A North American group reported on 3-month outcomes from a prospective consecutive series of 60 cases of Descemet membrane endothelial keratoplasty in 2009, and in 2011, they reported on 1-year outcomes from these 60 cases plus an additional 76 cases of Descemet membrane endothelial keratoplasty.25,26 Preoperative best spectacle-corrected visual acuity averaged 20/65 (range of 20/20 to counting fingers). Sixteen eyes were lost to follow-up, and 12 (8.8%) grafts had failed. For the 108 grafts examined and found to be clear at 1 year, 98% achieved a best spectacle-corrected visual acuity of 20/30 or better. Endothelial cell loss was 31% at 3 months and 36% at 1 year. Although visual acuity outcomes appeared to be improved over a Descemet stripping automated endothelial keratoplasty series from the same investigators, preparation of the donor tissue and attachment of the endothelial graft were more challenging. A 2012 cohort study by this group found reduced transplant rejection with Descemet membrane endothelial keratoplasty.27 One (0.7%) of 141 patients in the Descemet membrane endothelial keratoplasty group had a documented episode of rejection compared with 54 (9%) of 598 in the Descemet stripping endothelial keratoplasty group and 5 (17%) of 30 in the penetrating keratoplasty group.

The same group also reported on a prospective consecutive series (2011) of their initial 40 cases (36 patients) of Descemet membrane automated endothelial keratoplasty (microkeratome dissection and a stromal ring).28 Indications for endothelial keratoplasty were Fuchs endothelial dystrophy (87.5%), pseudophakic bullous keratopathy (7.5%), and failed endothelial keratoplasty (5%). Air was reinjected in 10 (25%) eyes to promote graft attachment; 2 (5%) grafts failed to clear and were successfully regrafted. Compared with a median best spectacle-corrected visual acuity of 20/40 at baseline (range, 20/25 to 20/400), median best spectacle-corrected visual acuity at 1 month was 20/30 (range, 20/15 to 20/50). At 6 months, 48% of eyes had 20/20 vision or better, and 100% had 20/40 or better. Mean endothelial cell loss at 6 months relative to baseline donor cell density was 31%.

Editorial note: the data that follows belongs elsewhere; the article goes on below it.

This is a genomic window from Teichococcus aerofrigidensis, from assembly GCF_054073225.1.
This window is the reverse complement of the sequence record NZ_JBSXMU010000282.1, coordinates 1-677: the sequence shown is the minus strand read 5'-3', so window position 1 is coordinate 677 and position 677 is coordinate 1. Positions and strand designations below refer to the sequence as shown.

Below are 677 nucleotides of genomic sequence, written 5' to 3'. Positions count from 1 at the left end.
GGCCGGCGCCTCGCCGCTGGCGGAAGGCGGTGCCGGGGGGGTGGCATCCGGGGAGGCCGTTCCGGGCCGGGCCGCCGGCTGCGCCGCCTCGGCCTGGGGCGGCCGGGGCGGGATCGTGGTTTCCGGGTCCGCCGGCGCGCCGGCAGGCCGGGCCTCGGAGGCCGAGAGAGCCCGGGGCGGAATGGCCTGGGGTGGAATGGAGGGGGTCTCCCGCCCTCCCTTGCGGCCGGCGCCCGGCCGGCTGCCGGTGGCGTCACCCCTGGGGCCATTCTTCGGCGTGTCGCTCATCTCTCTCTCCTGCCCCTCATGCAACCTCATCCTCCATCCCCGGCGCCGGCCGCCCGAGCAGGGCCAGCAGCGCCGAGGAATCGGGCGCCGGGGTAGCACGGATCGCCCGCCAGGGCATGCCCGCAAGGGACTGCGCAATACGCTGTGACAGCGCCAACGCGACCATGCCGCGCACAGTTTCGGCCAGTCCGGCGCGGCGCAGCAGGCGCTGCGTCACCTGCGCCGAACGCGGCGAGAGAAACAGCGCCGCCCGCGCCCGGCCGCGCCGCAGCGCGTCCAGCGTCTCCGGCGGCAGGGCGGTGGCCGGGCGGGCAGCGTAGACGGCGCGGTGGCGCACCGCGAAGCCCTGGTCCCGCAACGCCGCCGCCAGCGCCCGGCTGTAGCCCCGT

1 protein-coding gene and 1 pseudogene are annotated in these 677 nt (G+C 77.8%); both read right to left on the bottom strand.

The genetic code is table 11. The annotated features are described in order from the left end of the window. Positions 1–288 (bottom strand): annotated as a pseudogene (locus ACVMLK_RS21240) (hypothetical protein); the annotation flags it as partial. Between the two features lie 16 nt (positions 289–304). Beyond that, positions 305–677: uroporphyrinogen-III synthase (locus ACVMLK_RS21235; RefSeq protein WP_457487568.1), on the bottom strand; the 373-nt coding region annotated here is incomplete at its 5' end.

Table 5. Summary of Key Observational Study Characteristics

Study Study Design Country Dates Participants Treatment 1 Treatment 2 Follow-Up
Oellerich et al. (2017)20 Retrospective cohort Europe, Asia, Africa, North America, South America, Australia Aug 2008-July 2015 Patient age [mean SD (range)] (n=2448); 69.8 +/- 11.0 (16-99); 37% male, 57.9% female, 5.2% not specified; 74.4% FED, 16.8% BK; 7.6% failed transplant, 0.9% other; 0.3% not specified DMEK (n=2448) NR 6-mos
Van Dijk et al. (2013)22 Prospective Netherlands NR Patient age (n=248 patients), [mean +/- SD (range), female/male]; 67 +/- 13 (30-93), 166/134; FED=272; BK=17 patients; Failed DSEK/PK=9/1 patients DMEK (N=300) NR 6-mos
Tourtas et al. (2012)21 Retrospective cohort Germany Aug 2009-Dec 2009; DSAEK: Aug 2008-Mar 2009 Patient age [mean +/- SD (range), female/male] (n=73) DMEK: 68.3 +/- 9 (42-85), 16/22; DSAEK: 68.1 +/- 11 (48-87), 20/15 DMEK (N=38) DSAEK (N=35) 6-mos
Ham et al. (2009)23 Prospective case Netherlands NR Patient s with FED; 23 men, 27 women; ages (range) 41-88 yrs; N=50 eyes DMEK (N=40) DMEK followed by DSEK as a back-up procedure in the event of DMEK graft failure (N=10) 6-mos
Dapena et al. (2011)24 Retrospective Netherlands Feb 2005-Dec 2010 118 patients with FED, 49 male, 69 female; ages (range) 33-93 yrs (N=135) DMEK (N=135) NR 6-mos
Price et al. (2009)25 Prospective U.S. Feb 2009-Oct 2009 58 patients with FED, PK, or failed previous graft; mean age +/- SD (yrs)=68 +/- 9.9 (48-85); female/male=34/26 (N=60) DMEK (N=60) NR 3-mos